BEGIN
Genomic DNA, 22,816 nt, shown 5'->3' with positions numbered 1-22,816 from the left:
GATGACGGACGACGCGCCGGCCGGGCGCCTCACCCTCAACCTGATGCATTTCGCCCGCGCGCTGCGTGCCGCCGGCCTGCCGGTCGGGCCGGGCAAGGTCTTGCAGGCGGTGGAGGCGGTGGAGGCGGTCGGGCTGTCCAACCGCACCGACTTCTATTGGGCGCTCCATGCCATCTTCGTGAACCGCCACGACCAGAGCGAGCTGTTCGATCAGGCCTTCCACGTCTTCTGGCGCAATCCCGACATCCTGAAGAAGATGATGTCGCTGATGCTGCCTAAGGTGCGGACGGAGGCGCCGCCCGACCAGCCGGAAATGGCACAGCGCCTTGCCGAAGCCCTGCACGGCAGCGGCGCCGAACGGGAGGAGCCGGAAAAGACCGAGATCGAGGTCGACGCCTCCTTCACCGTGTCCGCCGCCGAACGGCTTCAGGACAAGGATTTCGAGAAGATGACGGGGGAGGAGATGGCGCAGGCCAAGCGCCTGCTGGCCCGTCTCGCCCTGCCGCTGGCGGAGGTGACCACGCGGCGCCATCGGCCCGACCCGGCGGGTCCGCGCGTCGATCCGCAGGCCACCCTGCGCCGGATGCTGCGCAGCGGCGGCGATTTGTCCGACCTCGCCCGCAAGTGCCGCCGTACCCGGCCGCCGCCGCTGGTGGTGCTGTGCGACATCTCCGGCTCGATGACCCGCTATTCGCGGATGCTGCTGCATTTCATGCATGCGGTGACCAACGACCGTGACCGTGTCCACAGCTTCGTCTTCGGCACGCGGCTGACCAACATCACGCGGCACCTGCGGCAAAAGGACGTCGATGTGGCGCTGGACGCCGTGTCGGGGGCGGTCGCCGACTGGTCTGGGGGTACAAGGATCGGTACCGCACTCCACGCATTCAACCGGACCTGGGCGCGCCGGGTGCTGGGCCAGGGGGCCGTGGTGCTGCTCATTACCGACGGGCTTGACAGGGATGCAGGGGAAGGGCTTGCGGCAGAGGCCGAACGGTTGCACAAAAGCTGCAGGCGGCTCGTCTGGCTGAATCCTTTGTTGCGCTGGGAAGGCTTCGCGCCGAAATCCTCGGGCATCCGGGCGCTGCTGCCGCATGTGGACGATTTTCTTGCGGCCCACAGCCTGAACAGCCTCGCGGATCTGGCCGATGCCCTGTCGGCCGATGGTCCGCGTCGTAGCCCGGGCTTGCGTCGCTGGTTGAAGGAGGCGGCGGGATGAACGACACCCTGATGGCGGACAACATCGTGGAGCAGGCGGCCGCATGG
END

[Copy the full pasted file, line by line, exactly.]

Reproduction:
Genomic DNA, 22,816 nt, shown 5'->3' with positions numbered 1-22,816 from the left:
GATGACGGACGACGCGCCGGCCGGGCGCCTCACCCTCAACCTGATGCATTTCGCCCGCGCGCTGCGTGCCGCCGGCCTGCCGGTCGGGCCGGGCAAGGTCTTGCAGGCGGTGGAGGCGGTGGAGGCGGTCGGGCTGTCCAACCGCACCGACTTCTATTGGGCGCTCCATGCCATCTTCGTGAACCGCCACGACCAGAGCGAGCTGTTCGATCAGGCCTTCCACGTCTTCTGGCGCAATCCCGACATCCTGAAGAAGATGATGTCGCTGATGCTGCCTAAGGTGCGGACGGAGGCGCCGCCCGACCAGCCGGAAATGGCACAGCGCCTTGCCGAAGCCCTGCACGGCAGCGGCGCCGAACGGGAGGAGCCGGAAAAGACCGAGATCGAGGTCGACGCCTCCTTCACCGTGTCCGCCGCCGAACGGCTTCAGGACAAGGATTTCGAGAAGATGACGGGGGAGGAGATGGCGCAGGCCAAGCGCCTGCTGGCCCGTCTCGCCCTGCCGCTGGCGGAGGTGACCACGCGGCGCCATCGGCCCGACCCGGCGGGTCCGCGCGTCGATCCGCAGGCCACCCTGCGCCGGATGCTGCGCAGCGGCGGCGATTTGTCCGACCTCGCCCGCAAGTGCCGCCGTACCCGGCCGCCGCCGCTGGTGGTGCTGTGCGACATCTCCGGCTCGATGACCCGCTATTCGCGGATGCTGCTGCATTTCATGCATGCGGTGACCAACGACCGTGACCGTGTCCACAGCTTCGTCTTCGGCACGCGGCTGACCAACATCACGCGGCACCTGCGGCAAAAGGACGTCGATGTGGCGCTGGACGCCGTGTCGGGGGCGGTCGCCGACTGGTCTGGGGGTACAAGGATCGGTACCGCACTCCACGCATTCAACCGGACCTGGGCGCGCCGGGTGCTGGGCCAGGGGGCCGTGGTGCTGCTCATTACCGACGGGCTTGACAGGGATGCAGGGGAAGGGCTTGCGGCAGAGGCCGAACGGTTGCACAAAAGCTGCAGGCGGCTCGTCTGGCTGAATCCTTTGTTGCGCTGGGAAGGCTTCGCGCCGAAATCCTCGGGCATCCGGGCGCTGCTGCCGCATGTGGACGATTTTCTTGCGGCCCACAGCCTGAACAGCCTCGCGGATCTGGCCGATGCCCTGTCGGCCGATGGTCCGCGTCGTAGCCCGGGCTTGCGTCGCTGGTTGAAGGAGGCGGCGGGATGAACGACACCCTGATGGCGGACAACATCGTGGAGCAGGCGGCCGCATGG